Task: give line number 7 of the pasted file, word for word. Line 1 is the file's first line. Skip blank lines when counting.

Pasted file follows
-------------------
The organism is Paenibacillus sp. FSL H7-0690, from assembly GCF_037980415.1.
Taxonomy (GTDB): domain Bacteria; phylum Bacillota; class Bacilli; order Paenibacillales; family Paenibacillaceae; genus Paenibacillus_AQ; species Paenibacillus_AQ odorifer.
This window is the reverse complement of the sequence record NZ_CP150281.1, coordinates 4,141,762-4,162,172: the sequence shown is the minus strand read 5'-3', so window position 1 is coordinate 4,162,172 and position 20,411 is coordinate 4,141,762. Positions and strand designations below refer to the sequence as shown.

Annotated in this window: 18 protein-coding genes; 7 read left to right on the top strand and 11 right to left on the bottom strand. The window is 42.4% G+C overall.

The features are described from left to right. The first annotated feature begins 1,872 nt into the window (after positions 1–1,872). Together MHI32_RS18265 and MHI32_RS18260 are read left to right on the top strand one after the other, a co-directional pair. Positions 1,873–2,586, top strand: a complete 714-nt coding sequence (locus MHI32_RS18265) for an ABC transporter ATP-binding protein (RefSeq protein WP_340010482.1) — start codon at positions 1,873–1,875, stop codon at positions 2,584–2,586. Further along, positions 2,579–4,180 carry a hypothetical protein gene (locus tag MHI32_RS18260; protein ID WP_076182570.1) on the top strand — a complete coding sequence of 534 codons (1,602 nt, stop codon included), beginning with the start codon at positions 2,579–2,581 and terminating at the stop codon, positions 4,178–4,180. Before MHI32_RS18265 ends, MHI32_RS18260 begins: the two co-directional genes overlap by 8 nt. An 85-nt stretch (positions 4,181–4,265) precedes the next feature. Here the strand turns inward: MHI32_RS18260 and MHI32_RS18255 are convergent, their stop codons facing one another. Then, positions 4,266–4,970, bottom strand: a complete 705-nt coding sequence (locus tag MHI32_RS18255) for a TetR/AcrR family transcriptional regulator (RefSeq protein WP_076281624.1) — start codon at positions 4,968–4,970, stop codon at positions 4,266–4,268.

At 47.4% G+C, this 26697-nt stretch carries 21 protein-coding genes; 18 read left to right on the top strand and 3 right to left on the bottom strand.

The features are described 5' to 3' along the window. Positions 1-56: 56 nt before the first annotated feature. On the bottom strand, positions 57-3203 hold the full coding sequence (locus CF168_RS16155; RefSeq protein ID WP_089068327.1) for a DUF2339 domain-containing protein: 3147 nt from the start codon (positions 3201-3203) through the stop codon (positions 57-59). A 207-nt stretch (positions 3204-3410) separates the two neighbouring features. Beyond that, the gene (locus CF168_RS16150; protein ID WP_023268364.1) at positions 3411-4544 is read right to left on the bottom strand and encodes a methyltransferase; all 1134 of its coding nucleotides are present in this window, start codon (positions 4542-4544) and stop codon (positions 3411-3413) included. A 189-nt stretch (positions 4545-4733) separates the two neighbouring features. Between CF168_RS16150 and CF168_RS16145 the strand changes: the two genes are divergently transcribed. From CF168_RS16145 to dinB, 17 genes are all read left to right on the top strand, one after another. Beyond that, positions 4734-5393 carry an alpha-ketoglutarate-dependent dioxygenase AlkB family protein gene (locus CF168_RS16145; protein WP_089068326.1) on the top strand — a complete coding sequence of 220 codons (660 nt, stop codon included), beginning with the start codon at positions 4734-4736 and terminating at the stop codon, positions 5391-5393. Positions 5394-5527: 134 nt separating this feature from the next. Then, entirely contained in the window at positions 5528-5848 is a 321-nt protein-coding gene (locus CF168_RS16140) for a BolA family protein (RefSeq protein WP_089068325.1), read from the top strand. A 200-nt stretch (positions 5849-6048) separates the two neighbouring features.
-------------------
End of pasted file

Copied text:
The features are described 5' to 3' along the window. Positions 1-56: 56 nt before the first annotated feature. On the bottom strand, positions 57-3203 hold the full coding sequence (locus CF168_RS16155; RefSeq protein ID WP_089068327.1) for a DUF2339 domain-containing protein: 3147 nt from the start codon (positions 3201-3203) through the stop codon (positions 57-59). A 207-nt stretch (positions 3204-3410) separates the two neighbouring features. Beyond that, the gene (locus CF168_RS16150; protein ID WP_023268364.1) at positions 3411-4544 is read right to left on the bottom strand and encodes a methyltransferase; all 1134 of its coding nucleotides are present in this window, start codon (positions 4542-4544) and stop codon (positions 3411-3413) included. A 189-nt stretch (positions 4545-4733) separates the two neighbouring features. Between CF168_RS16150 and CF168_RS16145 the strand changes: the two genes are divergently transcribed. From CF168_RS16145 to dinB, 17 genes are all read left to right on the top strand, one after another. Beyond that, positions 4734-5393 carry an alpha-ketoglutarate-dependent dioxygenase AlkB family protein gene (locus CF168_RS16145; protein WP_089068326.1) on the top strand — a complete coding sequence of 220 codons (660 nt, stop codon included), beginning with the start codon at positions 4734-4736 and terminating at the stop codon, positions 5391-5393. Positions 5394-5527: 134 nt separating this feature from the next. Then, entirely contained in the window at positions 5528-5848 is a 321-nt protein-coding gene (locus CF168_RS16140) for a BolA family protein (RefSeq protein WP_089068325.1), read from the top strand. A 200-nt stretch (positions 5849-6048) separates the two neighbouring features.